Shrum and Matalin debate likelihood that a lackluster Jeb can recover and whether the candidates' anti-media attacks are shrewd though stupid. Both laud Boehner for getting the budget done in way that helps Ryan yet allows GOP presidential candidates to balk without consequence.
One person, one vote, no vote more important than any other.That is so obvious, so simple, so right. Will it ever come about? I think not.
Marco wouldn't begrudge Jeb's retirement from this primary battle to "earn" tens of millions more, even if his value-added contribution doesn't amount to a hill of beans. It is the American Way and Marco knows whatever happens during this presidential primary season, that hill of beans will make him rich, too, whatever the outcome. No hard feelings.
As the recent presidential debate showed, the trusty old media-bashing tactic of Republican candidates was alive and well, and this season it is pushing into over-drive with a zest that would make Spiro Agnew cheer.
Looks like things are going pretty well for you. On behalf of my Kennedy-Democrat Washington tribe, I would like to tell you that we were quite impressed by your performance in the Republican debate Wednesday night.
The reoccurring themes in the GOP primaries include fear mongering, shaming those of different backgrounds, political gossip and personal attacks -- the main components of a prom queen vote, not a presidential primary.
If Marco Rubio is going to keep missing more than 40 percent of the upper chamber's votes, if he is tired of being a Senator, he should follow the example of Speaker Boehner and resign.
Although it is a common mantra by the GOP that government should not pick winners and losers, in fact GOP and Democratic-controlled Congresses have always picked winners and losers in the energy sector, through price and production supports, environmental regulations, and tax code advantages.
The real problem here is in the title, debate. Let's just call it what it is. A reality TV show. Hold it, I thought NBC said Donald Trump couldn't appear on reality TV anymore. Oh that's right, this is cable. So Fox Business News you're up next. Call it whatever you want, just don't call it a debate.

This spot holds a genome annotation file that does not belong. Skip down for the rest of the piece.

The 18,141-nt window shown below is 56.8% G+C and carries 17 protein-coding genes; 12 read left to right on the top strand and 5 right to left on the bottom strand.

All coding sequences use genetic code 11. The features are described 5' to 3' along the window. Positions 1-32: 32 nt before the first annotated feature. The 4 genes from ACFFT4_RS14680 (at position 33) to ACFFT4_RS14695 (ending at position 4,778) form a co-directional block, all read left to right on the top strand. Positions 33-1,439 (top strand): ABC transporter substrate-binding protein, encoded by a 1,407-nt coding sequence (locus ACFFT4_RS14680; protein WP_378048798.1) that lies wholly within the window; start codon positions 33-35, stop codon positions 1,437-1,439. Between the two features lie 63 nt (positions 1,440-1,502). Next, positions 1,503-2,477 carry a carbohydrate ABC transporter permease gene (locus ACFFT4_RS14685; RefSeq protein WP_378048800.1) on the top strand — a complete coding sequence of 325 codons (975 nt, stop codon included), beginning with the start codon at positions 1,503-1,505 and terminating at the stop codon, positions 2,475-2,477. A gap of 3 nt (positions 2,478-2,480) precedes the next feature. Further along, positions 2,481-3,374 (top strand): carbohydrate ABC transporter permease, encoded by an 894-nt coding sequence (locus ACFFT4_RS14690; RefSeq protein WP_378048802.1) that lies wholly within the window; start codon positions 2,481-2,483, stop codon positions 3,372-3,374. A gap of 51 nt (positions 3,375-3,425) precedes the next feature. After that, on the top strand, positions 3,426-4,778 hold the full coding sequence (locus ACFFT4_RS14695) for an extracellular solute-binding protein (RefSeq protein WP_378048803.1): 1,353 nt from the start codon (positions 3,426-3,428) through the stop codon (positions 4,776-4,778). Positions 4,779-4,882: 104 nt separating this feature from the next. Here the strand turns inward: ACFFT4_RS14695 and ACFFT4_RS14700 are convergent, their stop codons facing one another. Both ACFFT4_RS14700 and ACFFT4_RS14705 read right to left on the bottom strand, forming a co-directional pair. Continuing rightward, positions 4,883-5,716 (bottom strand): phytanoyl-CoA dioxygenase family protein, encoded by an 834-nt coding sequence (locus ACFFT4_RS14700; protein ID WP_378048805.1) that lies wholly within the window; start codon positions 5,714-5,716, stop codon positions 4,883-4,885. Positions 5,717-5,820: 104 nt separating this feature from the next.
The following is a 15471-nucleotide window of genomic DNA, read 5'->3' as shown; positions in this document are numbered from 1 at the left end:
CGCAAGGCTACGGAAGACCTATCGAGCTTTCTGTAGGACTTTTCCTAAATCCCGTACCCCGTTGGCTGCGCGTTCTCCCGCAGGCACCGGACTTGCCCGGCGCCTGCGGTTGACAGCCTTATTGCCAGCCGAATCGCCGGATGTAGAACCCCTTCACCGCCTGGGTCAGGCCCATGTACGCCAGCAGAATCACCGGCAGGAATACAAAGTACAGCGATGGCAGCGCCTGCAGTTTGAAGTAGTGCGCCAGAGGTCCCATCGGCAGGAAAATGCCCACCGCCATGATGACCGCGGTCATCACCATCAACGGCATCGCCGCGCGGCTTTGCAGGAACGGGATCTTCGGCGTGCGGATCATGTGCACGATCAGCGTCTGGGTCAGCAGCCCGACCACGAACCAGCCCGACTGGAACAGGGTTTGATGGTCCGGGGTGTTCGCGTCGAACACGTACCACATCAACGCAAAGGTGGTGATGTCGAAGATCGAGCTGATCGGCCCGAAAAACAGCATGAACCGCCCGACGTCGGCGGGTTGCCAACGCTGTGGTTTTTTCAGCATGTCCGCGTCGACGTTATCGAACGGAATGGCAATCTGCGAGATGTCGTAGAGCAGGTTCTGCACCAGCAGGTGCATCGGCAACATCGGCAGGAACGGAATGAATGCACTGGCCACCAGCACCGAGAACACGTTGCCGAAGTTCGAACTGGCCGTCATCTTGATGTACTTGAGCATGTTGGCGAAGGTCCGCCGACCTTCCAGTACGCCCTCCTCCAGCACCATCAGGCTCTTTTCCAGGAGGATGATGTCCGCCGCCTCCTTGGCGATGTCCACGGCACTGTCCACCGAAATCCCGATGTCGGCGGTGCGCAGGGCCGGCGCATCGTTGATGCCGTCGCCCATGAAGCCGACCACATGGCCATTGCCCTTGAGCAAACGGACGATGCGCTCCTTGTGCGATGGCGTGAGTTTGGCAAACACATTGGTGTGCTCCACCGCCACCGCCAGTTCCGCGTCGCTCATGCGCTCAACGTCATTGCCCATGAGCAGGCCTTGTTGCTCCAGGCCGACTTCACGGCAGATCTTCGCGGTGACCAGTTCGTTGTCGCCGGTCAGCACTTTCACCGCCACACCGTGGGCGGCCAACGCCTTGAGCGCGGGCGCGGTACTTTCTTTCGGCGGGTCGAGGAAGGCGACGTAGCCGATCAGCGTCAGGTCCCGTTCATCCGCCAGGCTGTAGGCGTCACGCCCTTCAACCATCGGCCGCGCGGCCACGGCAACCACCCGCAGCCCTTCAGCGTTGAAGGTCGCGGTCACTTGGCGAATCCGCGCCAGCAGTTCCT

Governor Mike Huckabee informed his audience at the third Republican debate: "We" can solve our issues with Medicare. What a missed opportunity for leadership! In presidential campaigns from an older, more confident era, the candidate would have chosen this moment to commit the resources of the presidency to bold action.
Bush has seemed uncomfortable since the beginning of his campaign. His body language and frequent gaffes have consistently betrayed a politician who wasn't fully committed. He has been easily rattled throughout the campaign by taunts from Trump, like calling Bush a "low-energy" candidate.
What the fishbowl that is our nation's capital doesn't get is that, despite their greatest wish that outsiders will fade away in favor of traditional order, GOP base voters still want their ice cream. They want the candidate who is most likely to upend order in Washington, not sustain it. They want that gratification, not someone who will work the system with incremental changes.
Cruz and Rubio manhandled last night's scattered moderators and effectively kept Bush, Trump and Carson at arms length. Expect to see a bump in the next GOP poll for both of them.
In watching the debate, I kept thinking to myself, "These are the job applicants for the position of CEO of the World." Yet there was more carnival barking on the stage than insights or observations about the economy or economic policy.
The third Republican presidential primary debate was a sprawling, messy affair that played out more as a battle between candidates and moderators than an exchange among the debaters. At this point the key problem is the sheer number of human beings on stage: it is virtually impossible to design a format that accommodates this many people -- ten candidates and a whopping six questioners. CNBC may not have deserved the bruising its journalists took, but the network must shoulder the blame for devising such an unsatisfying structure. With the Republican debate miniseries now officially one-third over, it is time for the producers to alter their approach.
It's time for The Bachelor to move over. CNBC made its contribution to the hottest new reality series Wednesday night with The Candidate, better known as The National GOP Debate from Boulder, CO.